This post is made possible by the American Lung Association, in collaboration with Sanofi Pasteur as part of an Influencer Activation for Influence Central and all opinions expressed in my post are my own.
Why Older Adults Need The The Flu Shot
Right now we’re in the thick of flu season. Are you vaccinated? Did you know that by getting vaccinated, you are also helping to protect your loved ones?
The flu is dangerous but can be even more so for certain groups of people. Pregnant women, young children and older adults are among those most at risk. Since many older adults actually have chronic illnesses, it can be a double whammy.
The American Lung Association has partnered with Sanofi Pasteur to launch the MyShot campaign to help educate adults 50 years of age and older about the importance of receiving an annual flu shot. Some of the statistics coming out of the campaign were surprising.
I never realized that roughly 70% of adults ages 50 to 64 have at least one chronic illness and in recent seasons, 80% of hospitalizations due to flu were from adults 50 years of age and older. Conditions such as heart disease, asthma or diabetes combined with complications from the flu can lead to worsening symptoms.
Even more seriously, people with asthma or COPD are at risk of developing pneumonia by contracting the flu. Studies have also shown that there is an increased risk of heart attack or stroke in the few days following a flu infection.
All of this proves the point that the flu can be very dangerous. My husband and I get our flu shots not just to help protect ourselves but also to help protect those around us. We regularly spend time with other family members and if we were to catch the flu, we’d be putting them at risk too.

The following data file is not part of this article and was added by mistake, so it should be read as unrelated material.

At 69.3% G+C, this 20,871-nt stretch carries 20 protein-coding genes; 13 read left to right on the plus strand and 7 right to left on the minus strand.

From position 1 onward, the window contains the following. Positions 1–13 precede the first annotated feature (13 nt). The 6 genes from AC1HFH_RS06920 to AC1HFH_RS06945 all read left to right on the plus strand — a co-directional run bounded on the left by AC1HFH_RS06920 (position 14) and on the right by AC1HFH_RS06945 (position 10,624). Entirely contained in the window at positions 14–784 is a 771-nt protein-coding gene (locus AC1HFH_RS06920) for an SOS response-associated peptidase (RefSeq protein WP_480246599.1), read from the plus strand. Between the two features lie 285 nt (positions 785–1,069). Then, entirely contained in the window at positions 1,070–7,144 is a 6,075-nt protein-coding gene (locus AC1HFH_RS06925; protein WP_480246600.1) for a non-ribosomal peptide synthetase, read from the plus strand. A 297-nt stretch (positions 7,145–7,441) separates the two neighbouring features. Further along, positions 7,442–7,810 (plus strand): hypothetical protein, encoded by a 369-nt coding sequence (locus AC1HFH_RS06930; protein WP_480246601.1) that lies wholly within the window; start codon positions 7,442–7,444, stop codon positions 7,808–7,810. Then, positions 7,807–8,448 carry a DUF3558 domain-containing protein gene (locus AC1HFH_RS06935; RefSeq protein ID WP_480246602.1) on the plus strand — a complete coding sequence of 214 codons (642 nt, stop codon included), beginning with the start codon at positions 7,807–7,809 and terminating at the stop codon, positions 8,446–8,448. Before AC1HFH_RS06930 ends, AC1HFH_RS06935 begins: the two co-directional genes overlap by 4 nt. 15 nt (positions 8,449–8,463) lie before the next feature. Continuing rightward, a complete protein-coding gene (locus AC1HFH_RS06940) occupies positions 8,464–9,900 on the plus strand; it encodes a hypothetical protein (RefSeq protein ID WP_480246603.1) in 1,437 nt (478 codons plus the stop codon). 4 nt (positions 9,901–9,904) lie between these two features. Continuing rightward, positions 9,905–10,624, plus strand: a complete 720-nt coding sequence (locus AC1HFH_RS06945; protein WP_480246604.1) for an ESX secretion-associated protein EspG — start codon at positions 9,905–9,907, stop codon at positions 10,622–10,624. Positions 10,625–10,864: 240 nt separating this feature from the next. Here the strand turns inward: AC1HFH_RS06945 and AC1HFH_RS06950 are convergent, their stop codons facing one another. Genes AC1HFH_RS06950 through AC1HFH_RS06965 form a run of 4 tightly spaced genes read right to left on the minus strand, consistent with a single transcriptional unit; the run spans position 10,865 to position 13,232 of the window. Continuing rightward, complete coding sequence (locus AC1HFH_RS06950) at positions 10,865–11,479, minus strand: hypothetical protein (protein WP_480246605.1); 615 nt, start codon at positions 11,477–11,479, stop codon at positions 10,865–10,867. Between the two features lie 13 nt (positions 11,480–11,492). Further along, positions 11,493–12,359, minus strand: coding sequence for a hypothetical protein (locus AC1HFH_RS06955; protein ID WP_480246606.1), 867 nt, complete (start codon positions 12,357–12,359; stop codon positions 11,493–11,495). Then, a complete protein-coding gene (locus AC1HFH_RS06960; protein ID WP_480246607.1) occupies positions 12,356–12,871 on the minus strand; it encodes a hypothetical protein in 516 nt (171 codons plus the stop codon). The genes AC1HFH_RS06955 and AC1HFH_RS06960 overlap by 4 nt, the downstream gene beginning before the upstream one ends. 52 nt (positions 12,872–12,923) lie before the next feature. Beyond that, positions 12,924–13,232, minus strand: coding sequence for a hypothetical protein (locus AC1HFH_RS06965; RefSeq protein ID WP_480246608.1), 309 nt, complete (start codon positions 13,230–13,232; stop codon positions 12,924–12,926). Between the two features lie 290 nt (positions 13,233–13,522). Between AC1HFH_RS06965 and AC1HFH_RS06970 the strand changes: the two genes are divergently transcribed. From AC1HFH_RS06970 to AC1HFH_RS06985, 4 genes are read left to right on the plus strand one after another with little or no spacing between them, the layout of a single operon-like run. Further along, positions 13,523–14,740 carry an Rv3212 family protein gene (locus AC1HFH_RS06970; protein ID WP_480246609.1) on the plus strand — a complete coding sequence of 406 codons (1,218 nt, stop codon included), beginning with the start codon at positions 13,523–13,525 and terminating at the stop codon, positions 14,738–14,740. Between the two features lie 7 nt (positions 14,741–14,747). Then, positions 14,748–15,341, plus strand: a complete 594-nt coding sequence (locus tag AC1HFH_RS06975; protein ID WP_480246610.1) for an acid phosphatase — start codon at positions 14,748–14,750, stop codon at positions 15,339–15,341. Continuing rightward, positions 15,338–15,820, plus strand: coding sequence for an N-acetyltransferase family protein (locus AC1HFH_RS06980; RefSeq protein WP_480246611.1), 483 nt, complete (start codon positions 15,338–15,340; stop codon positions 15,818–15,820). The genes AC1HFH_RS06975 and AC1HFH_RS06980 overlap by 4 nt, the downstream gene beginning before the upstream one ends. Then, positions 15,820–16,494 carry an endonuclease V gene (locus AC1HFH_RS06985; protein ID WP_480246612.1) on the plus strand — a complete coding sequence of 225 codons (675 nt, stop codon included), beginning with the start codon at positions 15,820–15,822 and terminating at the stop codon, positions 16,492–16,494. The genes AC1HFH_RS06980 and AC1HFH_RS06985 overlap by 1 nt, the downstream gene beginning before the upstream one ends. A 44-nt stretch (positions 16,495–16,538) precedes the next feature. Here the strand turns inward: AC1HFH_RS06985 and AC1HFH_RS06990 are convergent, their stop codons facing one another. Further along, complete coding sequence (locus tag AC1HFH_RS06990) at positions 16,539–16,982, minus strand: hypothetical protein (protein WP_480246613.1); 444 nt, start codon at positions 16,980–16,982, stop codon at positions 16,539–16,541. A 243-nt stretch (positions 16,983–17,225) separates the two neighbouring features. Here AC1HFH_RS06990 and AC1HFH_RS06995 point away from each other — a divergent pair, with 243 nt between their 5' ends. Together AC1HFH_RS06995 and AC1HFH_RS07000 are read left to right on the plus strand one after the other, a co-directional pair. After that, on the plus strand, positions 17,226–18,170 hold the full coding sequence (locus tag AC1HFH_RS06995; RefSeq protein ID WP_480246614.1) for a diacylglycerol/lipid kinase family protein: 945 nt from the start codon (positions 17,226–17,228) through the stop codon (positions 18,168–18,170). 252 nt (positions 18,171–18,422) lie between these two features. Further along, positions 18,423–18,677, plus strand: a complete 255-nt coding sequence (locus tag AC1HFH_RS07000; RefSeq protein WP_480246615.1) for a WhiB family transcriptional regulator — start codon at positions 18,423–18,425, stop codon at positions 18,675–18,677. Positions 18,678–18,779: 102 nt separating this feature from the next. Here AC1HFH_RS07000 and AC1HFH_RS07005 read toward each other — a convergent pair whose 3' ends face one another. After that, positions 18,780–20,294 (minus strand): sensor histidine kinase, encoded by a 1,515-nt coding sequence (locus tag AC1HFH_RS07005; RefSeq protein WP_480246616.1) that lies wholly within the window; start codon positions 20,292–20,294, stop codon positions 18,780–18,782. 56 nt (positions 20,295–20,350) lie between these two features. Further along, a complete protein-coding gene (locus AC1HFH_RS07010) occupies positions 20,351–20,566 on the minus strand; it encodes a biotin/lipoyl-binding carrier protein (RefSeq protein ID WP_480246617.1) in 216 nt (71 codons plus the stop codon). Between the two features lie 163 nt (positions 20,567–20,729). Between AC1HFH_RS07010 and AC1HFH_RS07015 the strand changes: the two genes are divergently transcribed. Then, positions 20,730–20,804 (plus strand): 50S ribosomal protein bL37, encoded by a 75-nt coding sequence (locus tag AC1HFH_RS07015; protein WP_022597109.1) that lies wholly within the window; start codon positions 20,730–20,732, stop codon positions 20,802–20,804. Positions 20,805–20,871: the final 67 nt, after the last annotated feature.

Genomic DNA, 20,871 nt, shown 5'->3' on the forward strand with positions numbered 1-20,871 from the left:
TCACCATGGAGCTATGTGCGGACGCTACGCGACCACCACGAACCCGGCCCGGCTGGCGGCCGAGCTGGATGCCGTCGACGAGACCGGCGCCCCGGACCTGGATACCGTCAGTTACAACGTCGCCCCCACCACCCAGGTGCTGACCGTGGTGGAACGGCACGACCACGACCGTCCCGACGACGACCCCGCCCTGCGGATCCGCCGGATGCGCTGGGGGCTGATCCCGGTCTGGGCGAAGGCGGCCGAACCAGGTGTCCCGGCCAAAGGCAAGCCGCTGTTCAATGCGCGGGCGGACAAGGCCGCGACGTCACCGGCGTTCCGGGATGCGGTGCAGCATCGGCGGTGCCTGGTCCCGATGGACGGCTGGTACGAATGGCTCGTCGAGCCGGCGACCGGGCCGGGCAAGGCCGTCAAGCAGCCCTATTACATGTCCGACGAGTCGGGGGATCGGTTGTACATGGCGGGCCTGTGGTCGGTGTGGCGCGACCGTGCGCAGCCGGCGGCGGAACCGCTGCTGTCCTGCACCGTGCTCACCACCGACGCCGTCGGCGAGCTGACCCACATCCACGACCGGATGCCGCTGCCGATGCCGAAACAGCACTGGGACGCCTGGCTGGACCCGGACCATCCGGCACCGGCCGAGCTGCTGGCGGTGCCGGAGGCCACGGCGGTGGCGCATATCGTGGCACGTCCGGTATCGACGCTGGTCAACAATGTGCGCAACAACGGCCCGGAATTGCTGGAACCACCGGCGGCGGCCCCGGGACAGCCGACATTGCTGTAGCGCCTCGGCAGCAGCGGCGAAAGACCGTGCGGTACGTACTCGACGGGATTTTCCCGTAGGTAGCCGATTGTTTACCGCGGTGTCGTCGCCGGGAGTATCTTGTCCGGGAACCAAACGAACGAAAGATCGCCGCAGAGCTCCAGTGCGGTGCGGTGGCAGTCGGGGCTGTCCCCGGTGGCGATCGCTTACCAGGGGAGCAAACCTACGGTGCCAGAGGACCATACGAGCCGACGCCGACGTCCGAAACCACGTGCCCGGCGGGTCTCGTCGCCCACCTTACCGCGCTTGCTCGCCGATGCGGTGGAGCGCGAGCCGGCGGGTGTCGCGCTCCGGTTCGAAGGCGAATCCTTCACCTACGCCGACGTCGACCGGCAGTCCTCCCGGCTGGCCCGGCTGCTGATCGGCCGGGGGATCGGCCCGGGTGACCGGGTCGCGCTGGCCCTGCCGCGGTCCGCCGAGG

What Are The Benefits Of The Flu Shot
Though the flu shot doesn’t guarantee you won’t get sick, it’s still the best way to help protect against the flu. Even if you still contract the virus, you’re potentially lessening the symptoms of the flu. This could also prevent complications, hospitalization and even death. For older adults, this is especially important since they may not have the means to pay for expensive hospital bills.
The U.S. Centers for Disease Control and Prevention recommends getting a flu shot annually because the body’s immune response from vaccination declines over time. This is because the strains of flu and the subsequent vaccines can vary from year to year. Older adults should consult with their doctor about the different types of flu shots that are available.
You can get a flu shot at your doctor’s office, a pharmacy, or even retail stores that have in-house pharmacies. The American Lung Association’s MyShot campaign makes it easy to find a location through its website. To find out where vaccines are available in your area, speak to your health care provider or check out the Vaccine Finder on GetMyShot.org. It’s also a great place to hear real-life stories from people who have experienced the flu firsthand.